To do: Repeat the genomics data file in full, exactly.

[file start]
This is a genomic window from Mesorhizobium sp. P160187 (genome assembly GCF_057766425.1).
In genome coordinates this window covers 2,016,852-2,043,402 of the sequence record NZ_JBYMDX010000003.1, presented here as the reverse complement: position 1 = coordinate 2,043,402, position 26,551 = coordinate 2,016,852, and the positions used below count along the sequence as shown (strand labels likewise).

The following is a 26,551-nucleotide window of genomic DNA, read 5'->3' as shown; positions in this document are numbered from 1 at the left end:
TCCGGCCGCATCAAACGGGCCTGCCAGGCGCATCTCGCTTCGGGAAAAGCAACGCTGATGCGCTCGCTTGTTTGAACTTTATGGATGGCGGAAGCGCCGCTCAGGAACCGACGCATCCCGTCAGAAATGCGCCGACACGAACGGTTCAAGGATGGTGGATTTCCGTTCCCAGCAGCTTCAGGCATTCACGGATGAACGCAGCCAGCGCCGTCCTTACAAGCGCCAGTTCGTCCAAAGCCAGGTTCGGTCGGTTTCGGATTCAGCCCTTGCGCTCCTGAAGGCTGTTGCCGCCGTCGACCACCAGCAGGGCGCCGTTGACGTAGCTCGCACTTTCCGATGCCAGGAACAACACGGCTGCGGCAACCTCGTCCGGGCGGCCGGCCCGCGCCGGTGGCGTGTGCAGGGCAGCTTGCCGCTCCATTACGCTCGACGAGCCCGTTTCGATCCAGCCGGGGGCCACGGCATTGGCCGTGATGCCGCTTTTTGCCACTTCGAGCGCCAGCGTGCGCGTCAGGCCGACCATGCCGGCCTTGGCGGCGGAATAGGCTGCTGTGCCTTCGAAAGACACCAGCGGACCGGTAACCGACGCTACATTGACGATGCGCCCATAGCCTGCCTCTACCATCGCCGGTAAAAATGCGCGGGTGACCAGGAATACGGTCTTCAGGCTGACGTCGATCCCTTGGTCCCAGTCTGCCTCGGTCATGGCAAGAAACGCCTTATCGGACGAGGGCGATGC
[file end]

This is a genomic window from Mesorhizobium sp. P160187 (genome assembly GCF_057766425.1).
In genome coordinates this window covers 2,016,852-2,043,402 of the sequence record NZ_JBYMDX010000003.1, presented here as the reverse complement: position 1 = coordinate 2,043,402, position 26,551 = coordinate 2,016,852, and the positions used below count along the sequence as shown (strand labels likewise).

The following is a 26,551-nucleotide window of genomic DNA, read 5'->3' as shown; positions in this document are numbered from 1 at the left end:
TCCGGCCGCATCAAACGGGCCTGCCAGGCGCATCTCGCTTCGGGAAAAGCAACGCTGATGCGCTCGCTTGTTTGAACTTTATGGATGGCGGAAGCGCCGCTCAGGAACCGACGCATCCCGTCAGAAATGCGCCGACACGAACGGTTCAAGGATGGTGGATTTCCGTTCCCAGCAGCTTCAGGCATTCACGGATGAACGCAGCCAGCGCCGTCCTTACAAGCGCCAGTTCGTCCAAAGCCAGGTTCGGTCGGTTTCGGATTCAGCCCTTGCGCTCCTGAAGGCTGTTGCCGCCGTCGACCACCAGCAGGGCGCCGTTGACGTAGCTCGCACTTTCCGATGCCAGGAACAACACGGCTGCGGCAACCTCGTCCGGGCGGCCGGCCCGCGCCGGTGGCGTGTGCAGGGCAGCTTGCCGCTCCATTACGCTCGACGAGCCCGTTTCGATCCAGCCGGGGGCCACGGCATTGGCCGTGATGCCGCTTTTTGCCACTTCGAGCGCCAGCGTGCGCGTCAGGCCGACCATGCCGGCCTTGGCGGCGGAATAGGCTGCTGTGCCTTCGAAAGACACCAGCGGACCGGTAACCGACGCTACATTGACGATGCGCCCATAGCCTGCCTCTACCATCGCCGGTAAAAATGCGCGGGTGACCAGGAATACGGTCTTCAGGCTGACGTCGATCCCTTGGTCCCAGTCTGCCTCGGTCATGGCAAGAAACGCCTTATCGGACGAGGGCGATGC